Roasted Beet Salad

Roasted Beet Salad

Serves 4-6
  • Salads

Ingredients 

Roasted Beets

  • 3 cups kosher salt
  • 5 to 6 medium sized beets
  • 1/4 cup canola oil

White Balsamic Vinaigrette

  • 1 1/2 ounces white balsamic vinegar
  • 1/2 teaspoon Dijon mustard
  • 1 teaspoon finely chopped shallots
  • 10 ounces grape seed oil
  • Sea salt and white pepper to taste

Salad

  • 5 ounces red or green watercress
  • 5 to 6 medium beets, roasted per above
  • 4 ounces Cara Cara oranges
  • 4 ounces ricotta cheese
  • 10 ounces white balsamic vinaigrette
  • Sea salt and white pepper to taste

Method 

Roasted Beets

Pre-heat oven to 350°F.

  1. Prepare a 9 x 12-inch roasting pan by evenly covering the bottom with 1/2 inch layer of salt.
  2. Wash beets to remove dirt and lightly coat them with oil.
  3. Place the beets on the salt and cover them with aluminum foil.
  4. Roast the beets for approximately 4 1/2 hours, or until tender when pierced with a knife.
  5. Allow beets to cool. Peel the beets and dice into 1/2-inch cubes.

White Balsamic Vinaigrette

  1. In a medium-sized bowl, whisk together vinegar, mustard and shallots.
  2. Slowly drizzle in the grape seed oil, whisking constantly.
  3. Season with salt and pepper to taste.

Salad

  1. In a mixing bowl, toss together the diced roasted beets, watercress, and Cara Cara oranges with 10 ounces of the vinaigrette. Season to taste with salt and pepper.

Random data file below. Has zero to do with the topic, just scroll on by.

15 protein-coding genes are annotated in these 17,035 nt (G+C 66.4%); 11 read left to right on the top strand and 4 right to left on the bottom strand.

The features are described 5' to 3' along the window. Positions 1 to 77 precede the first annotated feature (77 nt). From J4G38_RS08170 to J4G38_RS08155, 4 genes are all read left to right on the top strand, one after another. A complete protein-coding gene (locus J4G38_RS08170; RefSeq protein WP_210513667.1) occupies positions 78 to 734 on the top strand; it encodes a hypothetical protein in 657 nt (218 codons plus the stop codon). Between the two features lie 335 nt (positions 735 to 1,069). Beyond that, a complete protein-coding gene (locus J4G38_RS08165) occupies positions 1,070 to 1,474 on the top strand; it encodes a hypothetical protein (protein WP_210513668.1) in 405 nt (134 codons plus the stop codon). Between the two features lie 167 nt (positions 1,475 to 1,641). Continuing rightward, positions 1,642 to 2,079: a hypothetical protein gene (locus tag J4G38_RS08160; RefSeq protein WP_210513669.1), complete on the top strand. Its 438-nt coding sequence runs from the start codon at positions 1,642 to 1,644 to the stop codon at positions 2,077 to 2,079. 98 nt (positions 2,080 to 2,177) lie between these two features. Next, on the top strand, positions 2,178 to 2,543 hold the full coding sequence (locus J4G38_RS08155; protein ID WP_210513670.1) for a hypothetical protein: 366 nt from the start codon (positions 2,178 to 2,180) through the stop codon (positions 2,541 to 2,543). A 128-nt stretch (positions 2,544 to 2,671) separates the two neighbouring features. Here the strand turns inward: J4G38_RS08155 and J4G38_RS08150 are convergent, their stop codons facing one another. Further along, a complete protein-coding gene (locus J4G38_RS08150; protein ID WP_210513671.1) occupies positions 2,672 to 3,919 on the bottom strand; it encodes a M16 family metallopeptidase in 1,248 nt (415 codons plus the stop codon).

2. Place salad on each plate. Top each with about 1 ounce of soft ricotta cheese quenelles (shaped using 2 teaspoons). Sprinkle with salt and fresh cracked black pepper. Drizzle with remaining vinaigrette.

Chef Vincent Ricciardelli of Harvest on Hudson in Hastings likes the lightness of watercress as well as its slight bitter flavor. “It’s not overpowering like radicchio and it pairs well with winter citrus.” He favors the slightly spicier red watercress (though green works as a substitute). For this roast beet salad, he pairs watercress with sweet Cara Cara oranges (which taste more like tangerines than oranges).

From The Editor
Much was gained but something was lost when the language police tried to eliminate gender in occupational references. A fisherman became an angler (nobody liked the term fisherwoman, anyway); stewards and stewardesses became flight attendants.

Get Our Newsletter

Receive notices on food and farm events, good deals, recipes, and more.